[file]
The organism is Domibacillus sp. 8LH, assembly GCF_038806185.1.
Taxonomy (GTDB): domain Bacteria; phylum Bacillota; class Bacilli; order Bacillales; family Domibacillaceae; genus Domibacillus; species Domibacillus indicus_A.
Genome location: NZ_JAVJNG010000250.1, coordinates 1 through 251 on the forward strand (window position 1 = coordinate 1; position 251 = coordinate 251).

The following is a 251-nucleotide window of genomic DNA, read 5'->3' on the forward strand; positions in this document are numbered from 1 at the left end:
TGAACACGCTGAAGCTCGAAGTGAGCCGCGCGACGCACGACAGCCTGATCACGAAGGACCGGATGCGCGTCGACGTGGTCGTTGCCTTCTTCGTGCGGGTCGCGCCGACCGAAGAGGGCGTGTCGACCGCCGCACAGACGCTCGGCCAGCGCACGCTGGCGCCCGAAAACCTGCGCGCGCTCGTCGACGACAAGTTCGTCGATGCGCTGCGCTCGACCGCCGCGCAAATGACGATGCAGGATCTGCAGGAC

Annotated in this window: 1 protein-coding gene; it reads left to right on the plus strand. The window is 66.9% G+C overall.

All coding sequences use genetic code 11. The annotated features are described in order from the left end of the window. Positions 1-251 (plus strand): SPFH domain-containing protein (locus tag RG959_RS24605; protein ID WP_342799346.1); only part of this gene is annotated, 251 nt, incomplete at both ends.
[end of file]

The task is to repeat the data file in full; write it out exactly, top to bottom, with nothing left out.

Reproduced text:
The organism is Domibacillus sp. 8LH, assembly GCF_038806185.1.
Taxonomy (GTDB): domain Bacteria; phylum Bacillota; class Bacilli; order Bacillales; family Domibacillaceae; genus Domibacillus; species Domibacillus indicus_A.
Genome location: NZ_JAVJNG010000250.1, coordinates 1 through 251 on the forward strand (window position 1 = coordinate 1; position 251 = coordinate 251).

The following is a 251-nucleotide window of genomic DNA, read 5'->3' on the forward strand; positions in this document are numbered from 1 at the left end:
TGAACACGCTGAAGCTCGAAGTGAGCCGCGCGACGCACGACAGCCTGATCACGAAGGACCGGATGCGCGTCGACGTGGTCGTTGCCTTCTTCGTGCGGGTCGCGCCGACCGAAGAGGGCGTGTCGACCGCCGCACAGACGCTCGGCCAGCGCACGCTGGCGCCCGAAAACCTGCGCGCGCTCGTCGACGACAAGTTCGTCGATGCGCTGCGCTCGACCGCCGCGCAAATGACGATGCAGGATCTGCAGGAC

Annotated in this window: 1 protein-coding gene; it reads left to right on the plus strand. The window is 66.9% G+C overall.

All coding sequences use genetic code 11. The annotated features are described in order from the left end of the window. Positions 1-251 (plus strand): SPFH domain-containing protein (locus tag RG959_RS24605; protein ID WP_342799346.1); only part of this gene is annotated, 251 nt, incomplete at both ends.